Sunday, June 21, 2009

Ragging charge in medical college

Siliguri, March 23: First year students of North Bengal Medical College and Hospital have alleged that their seniors had asked them to “enact vulgar scenes” at the freshers’ welcome held yesterday.
A general diary was lodged with Matigara police last evening, alleging “ragging” and “assault”. No complaint has been submitted to the principal of the college, which does not have an anti-ragging cell. The programme had been organised by the second year students under the aegis of the SFI, which runs the college union.
Most of the new comers to the college refused to speak today. However, one of them on condition of anonymity, said: “We were called in groups of two and three on the stage and given vulgar subjects to enact. They asked us obscene questions. It was a humiliating situation for the girls and boys alike. We were hesitant to act out the scenes at first, but gave in eventually for fear of being victimised in future.”
Another first year student, while giving an example of the “vulgarities”, said: “A girl was summoned with three boys on stage. Each boy was told to be a brand of soap and demonstrate how they would bathe the girl.”
The SFI is carrying out a signature campaign among the first year students to suggest that there was nothing controversial in the freshers' welcome programme. “We will submit the signature campaign to the principal by tomorrow,” said Ruval Ganguly, the SFI secretary of the union.
The officer in charge of the Matigara police station, Debabrata Jha, denied having received any complaint on ragging. “Ragging? What ragging? I don’t think any compliant has been filed.”
Earlier, when The Telegraph had called up the Matigara police station, a person who identified himself as the duty officer, had read out the complaint over the phone.
“I have heard about the ragging, but nobody has complained to me about the incident as yet,” said J.B. Saha, the acting principal of the college.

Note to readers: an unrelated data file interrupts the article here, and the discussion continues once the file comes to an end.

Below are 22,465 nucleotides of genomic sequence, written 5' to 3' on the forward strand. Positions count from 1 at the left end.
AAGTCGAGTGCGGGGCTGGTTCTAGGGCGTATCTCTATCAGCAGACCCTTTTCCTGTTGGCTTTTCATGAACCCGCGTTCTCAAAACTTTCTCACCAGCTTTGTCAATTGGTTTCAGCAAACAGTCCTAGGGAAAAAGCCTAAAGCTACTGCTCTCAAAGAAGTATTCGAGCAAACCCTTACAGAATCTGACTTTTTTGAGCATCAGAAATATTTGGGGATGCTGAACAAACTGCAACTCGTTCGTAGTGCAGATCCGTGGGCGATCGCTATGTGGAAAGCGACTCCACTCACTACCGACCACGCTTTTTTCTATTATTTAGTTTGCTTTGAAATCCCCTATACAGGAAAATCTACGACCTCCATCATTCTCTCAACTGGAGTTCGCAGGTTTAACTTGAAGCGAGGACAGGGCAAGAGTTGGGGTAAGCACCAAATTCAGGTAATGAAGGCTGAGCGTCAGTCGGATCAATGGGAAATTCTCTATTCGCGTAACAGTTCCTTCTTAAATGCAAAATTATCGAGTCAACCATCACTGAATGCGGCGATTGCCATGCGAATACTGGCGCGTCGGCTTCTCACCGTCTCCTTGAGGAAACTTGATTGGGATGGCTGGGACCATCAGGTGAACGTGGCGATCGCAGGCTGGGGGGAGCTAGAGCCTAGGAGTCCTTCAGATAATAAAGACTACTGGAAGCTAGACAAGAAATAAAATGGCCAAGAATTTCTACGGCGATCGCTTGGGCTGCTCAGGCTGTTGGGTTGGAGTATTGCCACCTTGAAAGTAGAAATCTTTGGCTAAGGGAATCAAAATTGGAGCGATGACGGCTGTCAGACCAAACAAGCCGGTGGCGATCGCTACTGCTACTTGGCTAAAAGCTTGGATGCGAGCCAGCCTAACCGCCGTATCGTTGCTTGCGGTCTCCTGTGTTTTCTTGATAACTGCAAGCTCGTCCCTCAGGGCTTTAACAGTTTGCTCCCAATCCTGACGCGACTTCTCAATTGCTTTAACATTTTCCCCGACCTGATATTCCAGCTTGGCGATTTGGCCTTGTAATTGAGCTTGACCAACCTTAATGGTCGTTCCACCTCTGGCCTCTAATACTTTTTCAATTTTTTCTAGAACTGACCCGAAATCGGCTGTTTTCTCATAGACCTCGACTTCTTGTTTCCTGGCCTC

The Supreme Court had recently ruled that it was upon educational institutions to file an FIR if an incident of harassment was brought to their notice. Otherwise, it had said, their funds tap could be turned off. Heads of institutions or wardens (of hostels) would not be absolved of their liabilities even if the victim or parents had already filed an FIR, the court had clarified.
The organising members of the programme for freshers were all from the SFI, said Tushar Kanti Sarkar, the vice-president of the AIDSO, the student wing of the SUCI. “They rule the roost here and such instances of ragging have been going on for a long time.” He alleged that AIDSO members were beaten up when they protested.
Denying the charges, the student wing of the CPM said the AIDSO had brought in outsiders when the programme was going on to create chaos.
“The AIDSO had lost all the seats in the recent elections held in the college. They are just trying to get some publicity by levelling these allegations. They got outsiders and assaulted some of our members for which we have lodged an FIR against them. We have also complained to the principal,” said Ganguly.
The college confirmed that it had received a complaint from the SFI (against the AIDSO). “We will set up an inquiry committee to probe the charges (of assault levelled by the SFI),” Saha said.

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